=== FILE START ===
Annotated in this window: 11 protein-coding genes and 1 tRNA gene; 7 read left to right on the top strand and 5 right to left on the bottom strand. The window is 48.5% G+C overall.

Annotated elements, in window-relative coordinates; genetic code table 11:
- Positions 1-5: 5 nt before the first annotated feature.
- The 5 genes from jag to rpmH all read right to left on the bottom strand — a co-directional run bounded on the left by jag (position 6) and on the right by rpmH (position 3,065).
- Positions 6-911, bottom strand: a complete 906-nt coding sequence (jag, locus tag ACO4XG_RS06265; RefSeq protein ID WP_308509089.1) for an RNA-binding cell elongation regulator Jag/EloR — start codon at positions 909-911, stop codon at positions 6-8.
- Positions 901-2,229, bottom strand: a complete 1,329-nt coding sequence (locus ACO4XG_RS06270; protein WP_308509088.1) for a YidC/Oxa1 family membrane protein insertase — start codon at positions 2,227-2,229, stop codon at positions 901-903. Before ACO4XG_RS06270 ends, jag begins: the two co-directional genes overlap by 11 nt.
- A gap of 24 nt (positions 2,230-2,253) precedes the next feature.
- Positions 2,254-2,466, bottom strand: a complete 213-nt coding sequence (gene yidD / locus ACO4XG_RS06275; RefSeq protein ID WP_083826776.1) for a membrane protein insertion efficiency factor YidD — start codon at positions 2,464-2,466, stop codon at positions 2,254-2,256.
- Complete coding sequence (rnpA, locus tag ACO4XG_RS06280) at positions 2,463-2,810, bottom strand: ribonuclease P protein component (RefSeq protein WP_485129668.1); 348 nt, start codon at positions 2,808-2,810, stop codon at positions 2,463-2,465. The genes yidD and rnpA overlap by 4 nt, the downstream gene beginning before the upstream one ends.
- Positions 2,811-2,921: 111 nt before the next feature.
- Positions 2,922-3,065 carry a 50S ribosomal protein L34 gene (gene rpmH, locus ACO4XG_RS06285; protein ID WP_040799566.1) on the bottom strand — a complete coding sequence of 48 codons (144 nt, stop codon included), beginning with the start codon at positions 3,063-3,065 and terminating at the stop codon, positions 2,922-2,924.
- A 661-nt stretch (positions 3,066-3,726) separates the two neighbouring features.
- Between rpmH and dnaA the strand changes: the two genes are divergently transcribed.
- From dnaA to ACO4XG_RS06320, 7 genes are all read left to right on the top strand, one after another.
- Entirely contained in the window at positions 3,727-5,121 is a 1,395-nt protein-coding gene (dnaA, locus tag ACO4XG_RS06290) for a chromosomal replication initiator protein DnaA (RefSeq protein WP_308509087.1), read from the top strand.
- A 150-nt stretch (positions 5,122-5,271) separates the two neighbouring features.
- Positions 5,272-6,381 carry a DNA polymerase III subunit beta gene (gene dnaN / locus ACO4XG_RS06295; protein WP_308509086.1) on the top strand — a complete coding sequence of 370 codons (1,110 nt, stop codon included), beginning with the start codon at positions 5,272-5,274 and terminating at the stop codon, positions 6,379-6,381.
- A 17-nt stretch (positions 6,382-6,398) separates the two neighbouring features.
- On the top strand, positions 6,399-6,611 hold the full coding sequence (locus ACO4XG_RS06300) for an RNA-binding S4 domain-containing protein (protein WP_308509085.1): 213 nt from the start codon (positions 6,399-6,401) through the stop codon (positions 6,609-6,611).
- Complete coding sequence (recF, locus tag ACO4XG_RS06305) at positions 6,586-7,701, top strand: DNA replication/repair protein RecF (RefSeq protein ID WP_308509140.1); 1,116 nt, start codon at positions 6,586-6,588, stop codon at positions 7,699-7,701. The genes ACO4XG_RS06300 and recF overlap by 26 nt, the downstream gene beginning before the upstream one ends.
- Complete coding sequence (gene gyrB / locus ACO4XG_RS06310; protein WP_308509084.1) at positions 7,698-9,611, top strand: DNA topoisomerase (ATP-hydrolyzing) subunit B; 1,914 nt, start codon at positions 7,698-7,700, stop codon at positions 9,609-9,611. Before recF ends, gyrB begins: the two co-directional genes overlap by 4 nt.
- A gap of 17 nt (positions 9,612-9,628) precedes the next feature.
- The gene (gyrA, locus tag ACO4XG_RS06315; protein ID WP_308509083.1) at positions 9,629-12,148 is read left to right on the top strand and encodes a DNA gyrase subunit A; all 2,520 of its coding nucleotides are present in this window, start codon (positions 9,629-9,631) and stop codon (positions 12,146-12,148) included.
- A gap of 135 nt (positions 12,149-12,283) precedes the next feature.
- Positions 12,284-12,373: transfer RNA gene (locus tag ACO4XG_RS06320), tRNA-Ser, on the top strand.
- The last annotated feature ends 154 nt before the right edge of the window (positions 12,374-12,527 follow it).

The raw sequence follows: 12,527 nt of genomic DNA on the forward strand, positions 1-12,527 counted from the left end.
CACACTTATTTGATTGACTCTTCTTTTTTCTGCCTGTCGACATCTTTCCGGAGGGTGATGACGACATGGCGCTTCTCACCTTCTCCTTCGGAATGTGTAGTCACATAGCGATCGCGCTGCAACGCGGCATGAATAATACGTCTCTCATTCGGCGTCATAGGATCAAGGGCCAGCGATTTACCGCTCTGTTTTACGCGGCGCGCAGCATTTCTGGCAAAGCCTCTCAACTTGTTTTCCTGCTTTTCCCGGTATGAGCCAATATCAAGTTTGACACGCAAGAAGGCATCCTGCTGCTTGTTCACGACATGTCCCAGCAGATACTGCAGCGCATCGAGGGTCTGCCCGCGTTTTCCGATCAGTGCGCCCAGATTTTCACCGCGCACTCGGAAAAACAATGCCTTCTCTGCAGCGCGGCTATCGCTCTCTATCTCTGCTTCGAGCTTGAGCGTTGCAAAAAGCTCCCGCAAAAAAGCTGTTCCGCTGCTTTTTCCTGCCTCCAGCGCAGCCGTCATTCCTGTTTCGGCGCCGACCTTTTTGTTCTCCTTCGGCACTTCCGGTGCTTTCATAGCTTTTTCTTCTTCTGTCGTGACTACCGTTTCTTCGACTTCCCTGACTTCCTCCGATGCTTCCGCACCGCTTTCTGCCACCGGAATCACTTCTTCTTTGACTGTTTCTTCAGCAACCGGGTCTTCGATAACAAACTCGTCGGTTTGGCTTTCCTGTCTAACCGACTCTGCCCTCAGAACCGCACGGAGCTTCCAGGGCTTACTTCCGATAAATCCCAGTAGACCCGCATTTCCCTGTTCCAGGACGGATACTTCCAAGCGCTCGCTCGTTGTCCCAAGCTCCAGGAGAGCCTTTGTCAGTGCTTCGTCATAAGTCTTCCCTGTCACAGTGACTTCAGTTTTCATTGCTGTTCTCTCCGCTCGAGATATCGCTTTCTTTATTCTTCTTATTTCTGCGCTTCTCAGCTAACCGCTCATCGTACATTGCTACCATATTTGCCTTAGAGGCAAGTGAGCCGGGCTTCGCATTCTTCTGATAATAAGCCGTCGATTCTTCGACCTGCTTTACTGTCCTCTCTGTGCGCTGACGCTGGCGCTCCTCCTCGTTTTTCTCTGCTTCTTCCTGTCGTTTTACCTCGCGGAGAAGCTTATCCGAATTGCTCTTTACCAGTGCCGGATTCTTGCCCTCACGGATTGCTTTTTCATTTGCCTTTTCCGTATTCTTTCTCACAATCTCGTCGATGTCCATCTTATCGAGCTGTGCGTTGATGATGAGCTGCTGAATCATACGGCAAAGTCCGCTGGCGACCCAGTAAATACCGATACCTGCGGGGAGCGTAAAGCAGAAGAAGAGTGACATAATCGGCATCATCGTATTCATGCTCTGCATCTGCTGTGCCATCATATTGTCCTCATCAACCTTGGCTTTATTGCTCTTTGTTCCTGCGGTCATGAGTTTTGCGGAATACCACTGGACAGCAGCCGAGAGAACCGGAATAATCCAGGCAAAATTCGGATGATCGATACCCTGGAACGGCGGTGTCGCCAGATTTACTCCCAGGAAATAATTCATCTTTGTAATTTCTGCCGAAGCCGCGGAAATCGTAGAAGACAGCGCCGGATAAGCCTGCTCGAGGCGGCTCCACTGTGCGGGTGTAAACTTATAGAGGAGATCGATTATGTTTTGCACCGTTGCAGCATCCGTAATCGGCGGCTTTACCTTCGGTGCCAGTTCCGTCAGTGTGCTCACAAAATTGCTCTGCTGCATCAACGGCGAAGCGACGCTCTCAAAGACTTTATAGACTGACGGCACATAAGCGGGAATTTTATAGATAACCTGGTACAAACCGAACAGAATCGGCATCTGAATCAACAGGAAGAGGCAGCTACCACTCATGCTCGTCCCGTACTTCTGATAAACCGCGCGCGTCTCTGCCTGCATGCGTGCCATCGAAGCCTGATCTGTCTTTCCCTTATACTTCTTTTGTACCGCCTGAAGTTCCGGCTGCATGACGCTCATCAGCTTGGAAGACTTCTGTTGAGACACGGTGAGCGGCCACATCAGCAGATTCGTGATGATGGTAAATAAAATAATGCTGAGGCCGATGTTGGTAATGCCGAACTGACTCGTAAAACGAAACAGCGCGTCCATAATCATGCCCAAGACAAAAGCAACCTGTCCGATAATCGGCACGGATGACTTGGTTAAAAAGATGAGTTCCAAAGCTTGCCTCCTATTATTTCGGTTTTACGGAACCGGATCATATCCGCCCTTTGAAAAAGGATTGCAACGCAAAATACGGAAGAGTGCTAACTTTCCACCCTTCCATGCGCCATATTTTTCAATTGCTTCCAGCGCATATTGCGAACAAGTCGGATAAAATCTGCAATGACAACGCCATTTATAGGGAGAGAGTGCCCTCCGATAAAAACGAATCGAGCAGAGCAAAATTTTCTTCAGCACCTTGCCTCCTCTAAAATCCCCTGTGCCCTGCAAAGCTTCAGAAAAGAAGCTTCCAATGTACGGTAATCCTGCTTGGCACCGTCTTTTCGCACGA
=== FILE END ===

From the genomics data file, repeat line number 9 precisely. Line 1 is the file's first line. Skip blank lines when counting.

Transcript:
- Complete coding sequence (rnpA, locus tag ACO4XG_RS06280) at positions 2,463-2,810, bottom strand: ribonuclease P protein component (RefSeq protein WP_485129668.1); 348 nt, start codon at positions 2,808-2,810, stop codon at positions 2,463-2,465. The genes yidD and rnpA overlap by 4 nt, the downstream gene beginning before the upstream one ends.